Glendale Mayor gives State of the City address

Cecilia Chan
Independent Newsmedia

Mayor Jerry Weiers gave his annual State of the City address March 2 at the Renaissance Glendale Hotel & Spa in the Westgate Entertainment District. Glendale Chamber of Commerce hosted the event. Below is the mayor’s speech.

“I want to thank the Glendale Chamber of Commerce, its Board of Directors, and nearly 1,200 businesses and their members for hosting the 66th Annual State of the City Address in partnership with the city of Glendale.

It is my great honor to serve as your mayor of Glendale, and I’m especially humbled to have been entrusted with this privilege for another four years.

I want to take a moment to thank a couple of people who are here with me tonight who have had a major impact in my life.

My mother Myrtle is here tonight. And my wife Sandy of nearly 35 years.

Mayor Jerry Weiers gave his State of the City Address March 2.

Also at my table I would like to introduce Chief Jacob Campbell and Col. Robert Sylvester from Luke Air Force Base. Tom Sadler, president and CEO of the Arizona Sports and Tourism Authority, and Andy Gorchov, general manager of University of Phoenix Stadium operated by SMG. Also at my table are Pastor Dean Keest (Kuest) of Central Christian Church, Buzz Sands and the president of our Mayor’s Youth Advisory Commission Rachel Oberlander.

As I was thinking of what I wanted to focus on in my speech tonight, I kept coming back to a practice that I have made a cornerstone in my life.

Every night before I go to sleep, I ask myself this very simple question – did I make a positive difference in someone’s life today? I’d like to say that each and every night the answer to that question is “yes.”

But, it isn’t. Too many times I’m not able to make a positive difference in someone’s life. But I’m going to keep trying each and every day.Yet, every morning, I wake up and I ask myself – Can I make that positive difference in someone’s life today?

As public servants, that’s our job. So, how do we do that?

Making a positive difference is pretty broad. It can be as simple as buying a cup of coffee for the person behind you at the convenience store.It can be as complex as taking controversial, but necessary, steps to improve the creditworthiness of our municipal bonds, which results in our city’s bond rating increasing.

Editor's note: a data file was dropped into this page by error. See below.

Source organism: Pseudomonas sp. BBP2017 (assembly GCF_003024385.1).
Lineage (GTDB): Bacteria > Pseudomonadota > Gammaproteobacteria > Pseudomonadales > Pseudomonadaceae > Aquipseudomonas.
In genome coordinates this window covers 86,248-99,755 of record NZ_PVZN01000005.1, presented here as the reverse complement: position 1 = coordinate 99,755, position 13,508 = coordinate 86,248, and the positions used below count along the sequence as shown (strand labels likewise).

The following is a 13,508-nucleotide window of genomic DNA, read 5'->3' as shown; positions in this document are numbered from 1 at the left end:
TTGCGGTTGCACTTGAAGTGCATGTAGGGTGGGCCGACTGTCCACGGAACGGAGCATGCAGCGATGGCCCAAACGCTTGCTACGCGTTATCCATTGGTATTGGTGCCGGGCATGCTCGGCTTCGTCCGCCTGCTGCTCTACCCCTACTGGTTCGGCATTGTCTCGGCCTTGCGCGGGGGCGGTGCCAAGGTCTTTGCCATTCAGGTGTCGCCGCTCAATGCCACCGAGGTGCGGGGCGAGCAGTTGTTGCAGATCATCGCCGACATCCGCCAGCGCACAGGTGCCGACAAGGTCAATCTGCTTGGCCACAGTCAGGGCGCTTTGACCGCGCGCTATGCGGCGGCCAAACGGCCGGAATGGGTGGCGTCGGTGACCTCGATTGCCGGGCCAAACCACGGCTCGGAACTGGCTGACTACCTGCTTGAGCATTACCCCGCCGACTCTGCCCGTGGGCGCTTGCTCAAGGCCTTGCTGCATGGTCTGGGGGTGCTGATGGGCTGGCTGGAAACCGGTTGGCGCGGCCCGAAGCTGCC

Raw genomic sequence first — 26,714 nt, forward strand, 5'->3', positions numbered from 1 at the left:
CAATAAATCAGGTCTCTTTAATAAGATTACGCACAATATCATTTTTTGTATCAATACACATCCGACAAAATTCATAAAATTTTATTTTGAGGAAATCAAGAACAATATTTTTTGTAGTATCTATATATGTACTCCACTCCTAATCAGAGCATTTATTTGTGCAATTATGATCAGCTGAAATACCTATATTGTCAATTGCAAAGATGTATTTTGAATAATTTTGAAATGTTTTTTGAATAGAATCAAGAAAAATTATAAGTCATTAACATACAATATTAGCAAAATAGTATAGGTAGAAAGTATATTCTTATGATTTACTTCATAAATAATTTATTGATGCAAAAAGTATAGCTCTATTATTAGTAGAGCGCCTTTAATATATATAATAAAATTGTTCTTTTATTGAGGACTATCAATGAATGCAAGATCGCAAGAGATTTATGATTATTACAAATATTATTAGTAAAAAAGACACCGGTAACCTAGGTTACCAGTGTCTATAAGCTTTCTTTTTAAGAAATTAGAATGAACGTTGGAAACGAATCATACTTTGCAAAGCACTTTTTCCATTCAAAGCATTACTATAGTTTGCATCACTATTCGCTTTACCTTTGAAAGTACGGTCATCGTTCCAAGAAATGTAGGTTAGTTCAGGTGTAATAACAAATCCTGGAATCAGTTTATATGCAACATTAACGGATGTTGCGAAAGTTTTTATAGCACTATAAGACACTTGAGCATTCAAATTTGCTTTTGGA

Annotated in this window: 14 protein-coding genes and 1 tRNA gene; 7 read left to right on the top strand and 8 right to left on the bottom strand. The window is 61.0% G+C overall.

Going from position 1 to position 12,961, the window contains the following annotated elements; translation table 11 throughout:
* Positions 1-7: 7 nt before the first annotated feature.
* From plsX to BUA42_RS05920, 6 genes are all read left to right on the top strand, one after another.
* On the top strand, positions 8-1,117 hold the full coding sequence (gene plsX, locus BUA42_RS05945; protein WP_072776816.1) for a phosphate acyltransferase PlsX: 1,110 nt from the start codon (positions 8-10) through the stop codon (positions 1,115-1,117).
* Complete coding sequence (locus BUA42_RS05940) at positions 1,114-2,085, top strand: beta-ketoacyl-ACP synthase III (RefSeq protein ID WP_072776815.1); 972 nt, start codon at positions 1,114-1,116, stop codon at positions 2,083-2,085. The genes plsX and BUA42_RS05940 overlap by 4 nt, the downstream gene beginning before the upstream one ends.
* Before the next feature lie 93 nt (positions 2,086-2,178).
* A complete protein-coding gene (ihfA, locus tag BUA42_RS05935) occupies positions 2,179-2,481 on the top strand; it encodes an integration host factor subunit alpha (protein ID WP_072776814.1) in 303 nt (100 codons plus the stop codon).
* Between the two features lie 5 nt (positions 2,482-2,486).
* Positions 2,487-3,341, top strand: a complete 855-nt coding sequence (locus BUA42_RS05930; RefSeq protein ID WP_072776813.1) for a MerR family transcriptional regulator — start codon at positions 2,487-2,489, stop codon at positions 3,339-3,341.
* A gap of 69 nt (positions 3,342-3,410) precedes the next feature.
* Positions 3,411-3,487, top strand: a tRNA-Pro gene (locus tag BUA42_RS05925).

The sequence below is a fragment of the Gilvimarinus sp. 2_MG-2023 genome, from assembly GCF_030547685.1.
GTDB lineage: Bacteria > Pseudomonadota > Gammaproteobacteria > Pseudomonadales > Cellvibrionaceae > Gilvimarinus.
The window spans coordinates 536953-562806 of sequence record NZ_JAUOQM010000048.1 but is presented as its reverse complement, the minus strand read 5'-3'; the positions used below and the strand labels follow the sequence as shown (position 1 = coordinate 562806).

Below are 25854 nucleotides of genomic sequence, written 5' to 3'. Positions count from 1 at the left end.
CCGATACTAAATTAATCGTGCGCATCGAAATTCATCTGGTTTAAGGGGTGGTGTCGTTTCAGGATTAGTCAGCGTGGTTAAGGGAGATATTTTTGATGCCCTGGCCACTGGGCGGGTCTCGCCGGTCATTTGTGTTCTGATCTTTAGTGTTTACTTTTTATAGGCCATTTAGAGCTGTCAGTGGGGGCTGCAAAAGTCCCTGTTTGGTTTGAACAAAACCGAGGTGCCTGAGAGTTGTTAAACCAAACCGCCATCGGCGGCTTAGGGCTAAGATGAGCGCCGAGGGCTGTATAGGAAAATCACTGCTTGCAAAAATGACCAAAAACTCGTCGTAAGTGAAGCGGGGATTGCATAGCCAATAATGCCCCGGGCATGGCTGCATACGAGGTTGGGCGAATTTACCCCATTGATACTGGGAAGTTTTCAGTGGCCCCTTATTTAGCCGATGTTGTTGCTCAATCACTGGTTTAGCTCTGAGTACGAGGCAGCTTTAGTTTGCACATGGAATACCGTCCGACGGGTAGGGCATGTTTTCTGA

Making a positive difference comes in all forms.

There are really five areas of focus that I want to talk about tonight where we can not only make a positive difference, but we can keep this incredible forward-momentum going that the city of Glendale is experiencing. The most important area where we must maintain diligence is continuing to improve on our city’s financial performance.

Last year, Glendale’s bond rating was upgraded to an A-plus rating by Standard & Poor’s. That’s something I’m still extremely proud of because it’s a strong indicator that our city is headed in the right direction.

We passed a $693 million balanced budget without raising taxes. We’re just over $35 million and closing in on the targeted goal of a $50 million  “savings account” by the end of fiscal year 2019.

We are in the first year of a five-year plan to repair our city’s roads—something long overdue. And we were able to provide a modest budget increase for public safety.

We hired AEG Facilities, which is the one of the world’s leading sports and entertainment venue managers, to manage our arena. And I want to thank several of our West Valley mayors who continue to support our city’s efforts to keep the Arizona Coyotes in Glendale as a vital economic driver.

And, recently, we negotiated a financial settlement agreement with the Arizona Cardinals and the Arizona Sports & Tourism Authority so that we could create a positive path forward for all.

I want to thank our City Council, our City Manager Kevin Phelps and all of our staff directors and leaders in the city. Glendale now has taken the necessary steps to make a “huge” difference in the lives of its citizens and business community.

There are few things that can make a positive difference in someone’s life more than finding a job.